Following two sequel releases, Incredibles 2 and Oscar-winning Toy Story 4, Pixar is back with a new original story and, as ever, they mean business. Although the studio’s 22nd release, Onward is as imaginative and fun as their first (and that was Toy Story, so that’s saying something). This is truly a quest that you will want to set out on.
In a world that was once full of magic and now lost to modernisation, timid elf Ian Lightfoot (Tom Holland) receives a wizard’s staff for his 16th birthday - along with a spell that will allow him and brazen older brother Barley (Chris Pratt) to spend 24 hours with their father who died before Ian was born. As to be expected, difficulty arises and after one big gem-shattering mistake the brothers have to set out on a quest of their own to complete the spell and meet their father again.
Pixar is famed for continually stretching the creative limits of what is possible with CG visuals and the imagination. A modernised fantasy-world isn’t too uncommon an idea (ask any Dungeon Master or RPG Reddit page) but Onward’s depiction of New Mushroomton is a delight to see unfold. Its history and design are effortlessly built up, with dragons in place of dogs and Pixie-led motorbike gangs telling you everything you need to know about the world's loss of magic without need for exposition dumps.
Whether or not the resurgence of D&D has any part in the creation of Onward, the presence of the role-playing game can be felt throughout the narrative and world and is used to great effect. Despite the story hitting familiar beats of the hero’s journey, the self-awareness brings a new play on the tropes as Barley uses his years of playing ‘Quests of Yore’ (canonical D&D, with dice and all) to guide the two of them through this adventure. Laurel Lightfoot (Julia Louis-Dreyfus on top form) heads out on a quest of her own in order to find her sons and, similarly, finds herself caught up in a separate adventuring party that has some of the best moments of the film.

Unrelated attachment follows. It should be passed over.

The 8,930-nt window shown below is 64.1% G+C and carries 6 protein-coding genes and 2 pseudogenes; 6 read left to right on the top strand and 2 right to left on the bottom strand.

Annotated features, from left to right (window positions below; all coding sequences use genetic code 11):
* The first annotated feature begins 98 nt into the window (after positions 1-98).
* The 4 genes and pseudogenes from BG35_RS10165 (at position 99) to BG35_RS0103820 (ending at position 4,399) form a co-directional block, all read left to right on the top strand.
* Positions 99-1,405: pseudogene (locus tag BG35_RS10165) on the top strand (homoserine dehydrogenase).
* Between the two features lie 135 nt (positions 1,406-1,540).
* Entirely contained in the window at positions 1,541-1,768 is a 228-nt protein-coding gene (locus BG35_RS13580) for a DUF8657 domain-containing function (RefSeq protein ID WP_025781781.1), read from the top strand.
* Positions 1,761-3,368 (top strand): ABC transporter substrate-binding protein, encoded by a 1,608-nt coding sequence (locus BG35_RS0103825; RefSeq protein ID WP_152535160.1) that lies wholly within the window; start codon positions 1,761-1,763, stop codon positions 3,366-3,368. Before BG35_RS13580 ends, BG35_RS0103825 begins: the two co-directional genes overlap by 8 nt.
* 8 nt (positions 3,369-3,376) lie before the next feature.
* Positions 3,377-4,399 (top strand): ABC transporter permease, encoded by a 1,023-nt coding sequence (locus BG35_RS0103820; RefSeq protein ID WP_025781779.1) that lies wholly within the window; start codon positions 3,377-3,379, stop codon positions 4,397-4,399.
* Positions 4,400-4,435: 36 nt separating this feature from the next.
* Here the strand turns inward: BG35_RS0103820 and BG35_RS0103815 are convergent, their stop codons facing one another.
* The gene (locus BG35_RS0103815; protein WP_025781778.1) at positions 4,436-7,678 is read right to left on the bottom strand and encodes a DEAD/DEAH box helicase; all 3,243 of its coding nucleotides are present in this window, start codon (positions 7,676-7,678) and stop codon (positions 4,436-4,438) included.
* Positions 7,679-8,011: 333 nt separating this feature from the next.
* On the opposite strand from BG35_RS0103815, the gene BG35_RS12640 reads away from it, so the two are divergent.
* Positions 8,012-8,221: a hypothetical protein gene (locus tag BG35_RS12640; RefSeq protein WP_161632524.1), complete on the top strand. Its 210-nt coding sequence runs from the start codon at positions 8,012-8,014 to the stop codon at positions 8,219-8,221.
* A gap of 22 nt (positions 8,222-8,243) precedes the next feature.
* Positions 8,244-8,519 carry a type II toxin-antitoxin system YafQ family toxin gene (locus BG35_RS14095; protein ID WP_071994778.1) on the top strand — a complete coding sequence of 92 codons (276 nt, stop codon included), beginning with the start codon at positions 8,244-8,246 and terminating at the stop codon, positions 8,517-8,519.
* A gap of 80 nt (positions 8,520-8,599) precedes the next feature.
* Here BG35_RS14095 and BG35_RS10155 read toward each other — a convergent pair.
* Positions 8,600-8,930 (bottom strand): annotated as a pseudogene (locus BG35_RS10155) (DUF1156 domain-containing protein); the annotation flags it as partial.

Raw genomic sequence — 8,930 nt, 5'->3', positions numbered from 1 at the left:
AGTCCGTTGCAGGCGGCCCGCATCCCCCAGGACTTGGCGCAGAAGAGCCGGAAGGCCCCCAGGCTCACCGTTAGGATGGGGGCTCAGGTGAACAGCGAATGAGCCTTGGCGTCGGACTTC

Director Dan Scanlon confidently mixes these high-fantasy elements with a strong story that is both one of Pixar’s funniest and most emotional films. The dialogue is whip-smart and there are some outstanding visual gags all of which are backed up by some flawless comedic timing from Holland, Pratt, and Louis-Dreyfus. The core duo brings a little of their MCU bromance to Onward, their chemistry feels like a real sibling relationship with every in-joke, frustration, and unspoken appreciation.
As ever, this is where Pixar succeeds the most. For every moment played for laughs there is another ready to make you cry. Onward did not go where I was expecting it to, and all the better for it. All I can say, to avoid any potential spoilers, is that by the end you will be ugly crying. There is something deeply personal about Onward — Scanlon himself stated that an audio-recording found by himself and his brother of their father who died when they were both very young helped inspire the story. And yet the film still feels universal, welcoming to kids and adults alike.
Onward is released in UK cinemas on Friday March 6